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Entering runway for take-off…

César Nava

César Nava

AERTEC / Airport operations


As passengers, on more than one occasion, we have heard this phrase from the cockpit, and in one way or another it tells us that take-off is imminent. However, technically, what is involved in authorising a plane for take-off?

The instructions between controllers and pilots are clear, and these must at all times be collated by the pilots.

Within the world of aviation, and especially the language used between pilots and air traffic controllers, an “authorisation for take-off” represents one of the most important authorisations, and the one with the greatest workload behind it on the part of ATC controllers and pilots.

The entry of an authorised aircraft to the end of the runway is never a surprise for the airport’s air traffic control (ATC TWR), since from the moment the chocks come out, to start-up and taxiing, the tower controllers have been monitoring and controlling every detail, to ensure that said aircraft enters the appropriate runway at the right time.

Furthermore, during this phase of the operation, the technical crew (pilots) has one of its heaviest workflows, since moving an aircraft on the ground is no easy matter, because it is not designed for the task.

Prior to the authorisation of entry into the runway, most of the procedures of an operator (airline), which is who the pilot flies for, indicate the need to complete a final checklist – the “Before Take-Off Checklist”, which confirms that the aircraft is configured for take-off and the crew is ready. At this point, normally the following is checked:

  • The configuration of engines, fuel flow, status of the transponder, lighting configuration, the A/C system, radar, etc. And, most importantly, clearance from both pilots to start the flight.

While this is happening, at the tactical and planning level the aerodrome’s controllers have calculated the sequence of take-offs, or aircraft departing, coordinating them with the arrivals, as the case may be. The responsibility of a controller is to establish the minimum separation between aircraft, and when they are near the ground, these separations are further reduced.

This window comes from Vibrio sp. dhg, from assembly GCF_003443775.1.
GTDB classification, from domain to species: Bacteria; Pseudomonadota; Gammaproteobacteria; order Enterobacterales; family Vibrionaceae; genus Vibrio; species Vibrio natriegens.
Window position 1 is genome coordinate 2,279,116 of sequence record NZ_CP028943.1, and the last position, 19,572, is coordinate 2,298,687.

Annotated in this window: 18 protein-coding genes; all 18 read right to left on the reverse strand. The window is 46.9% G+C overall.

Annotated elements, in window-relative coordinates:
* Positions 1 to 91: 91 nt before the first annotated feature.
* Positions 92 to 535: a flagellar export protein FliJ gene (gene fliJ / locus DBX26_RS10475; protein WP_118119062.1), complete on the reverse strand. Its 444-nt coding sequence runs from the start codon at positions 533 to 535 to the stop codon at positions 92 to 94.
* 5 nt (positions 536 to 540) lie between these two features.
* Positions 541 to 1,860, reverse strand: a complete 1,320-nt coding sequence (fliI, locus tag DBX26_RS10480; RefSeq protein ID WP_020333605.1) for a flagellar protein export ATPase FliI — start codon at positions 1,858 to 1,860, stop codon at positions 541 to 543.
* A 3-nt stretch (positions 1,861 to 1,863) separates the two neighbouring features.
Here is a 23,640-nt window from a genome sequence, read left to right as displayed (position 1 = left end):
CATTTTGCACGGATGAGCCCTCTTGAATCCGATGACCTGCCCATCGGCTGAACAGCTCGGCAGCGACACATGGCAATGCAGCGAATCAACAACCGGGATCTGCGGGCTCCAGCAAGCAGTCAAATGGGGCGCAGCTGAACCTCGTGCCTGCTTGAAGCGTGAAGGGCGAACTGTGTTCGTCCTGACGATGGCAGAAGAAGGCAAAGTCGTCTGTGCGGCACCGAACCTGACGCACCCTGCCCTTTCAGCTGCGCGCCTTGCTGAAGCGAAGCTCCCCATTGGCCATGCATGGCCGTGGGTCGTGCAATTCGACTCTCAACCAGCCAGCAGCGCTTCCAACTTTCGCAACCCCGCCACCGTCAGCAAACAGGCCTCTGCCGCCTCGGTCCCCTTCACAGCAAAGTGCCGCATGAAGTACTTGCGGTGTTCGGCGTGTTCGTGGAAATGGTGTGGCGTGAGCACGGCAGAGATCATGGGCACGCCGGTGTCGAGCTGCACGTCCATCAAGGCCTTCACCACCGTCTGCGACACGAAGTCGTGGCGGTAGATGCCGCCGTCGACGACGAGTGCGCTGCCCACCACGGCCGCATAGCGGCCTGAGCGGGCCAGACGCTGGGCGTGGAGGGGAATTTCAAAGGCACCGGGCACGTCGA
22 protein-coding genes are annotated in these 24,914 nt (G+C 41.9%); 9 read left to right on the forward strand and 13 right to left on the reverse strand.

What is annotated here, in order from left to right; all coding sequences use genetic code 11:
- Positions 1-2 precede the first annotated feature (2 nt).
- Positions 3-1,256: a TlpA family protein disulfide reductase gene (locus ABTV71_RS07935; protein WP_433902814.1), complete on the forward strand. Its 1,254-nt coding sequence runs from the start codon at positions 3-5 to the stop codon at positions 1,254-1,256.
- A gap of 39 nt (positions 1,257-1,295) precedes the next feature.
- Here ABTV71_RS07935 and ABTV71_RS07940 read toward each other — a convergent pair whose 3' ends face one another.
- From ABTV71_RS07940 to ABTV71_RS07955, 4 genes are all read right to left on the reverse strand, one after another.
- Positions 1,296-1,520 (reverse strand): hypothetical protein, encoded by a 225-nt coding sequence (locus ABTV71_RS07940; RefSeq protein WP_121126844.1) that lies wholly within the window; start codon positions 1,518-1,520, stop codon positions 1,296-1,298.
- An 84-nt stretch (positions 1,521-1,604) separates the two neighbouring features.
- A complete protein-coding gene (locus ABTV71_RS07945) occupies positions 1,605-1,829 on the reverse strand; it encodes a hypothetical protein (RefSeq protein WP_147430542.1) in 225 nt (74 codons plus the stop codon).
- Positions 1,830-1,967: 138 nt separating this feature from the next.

To carry out this task, tactical spacing tools or “ATC Tools” are used, based on the estimation of distances and the position vectors of the aircraft. To manage the aircraft departing, tools such as DMAN “Departure Manager” are used. This is a planning system designed to improve the departure flows at airports by calculating the target take-off time (TTOT) and the target start approval time (TSAT) for each flight, taking into account multiple restrictions and preferences.

From the point of view of the passenger, this workload is perceptible, and much of this is thanks to the work of aviation personnel, since they follow the rule that is the goal of any air operation: “security, comfort and efficiency”.

Once the okay has been given to enter the runway, and with a “Before Take-Off Checklist” completed, the pilot who is in charge of communications, called “pilot not flying” or “PNF”, requests the following (example) from the tower controller assigned to runway departures:

  • AERTEC001: Malaga Tower, good morning, AERTEC001 on hold point 13, ready to depart.
  • ATC controller: AERTEC001, good morning, received, stay off the runway, traffic on final.
  • AERTEC 001: Received, we will stay off, AERTEC001.

As in any phase of the flight, different situations may arise. In this case, the pilot is informed that the plane cannot enter the runway, because there is other traffic on final approach. But once the traffic has landed:

  • ATC controller: AERTEC001, wind 180 at 5 knots, runway 13, authorised for take-off.
  • AERTEC001: Authorised for take-off, AERTEC001.
  • ATC controller: Contact Malaga Departures on 121.1, have a good flight.

The instructions between controllers and pilots are clear, and these must at all times be collated by the pilots.

The process ends when the controller observes or has assurances that the aircraft has already left the ground and is on a safe ascent, with the monitoring of the aircraft passed on to the next ATC control centre.

Have a good flight!


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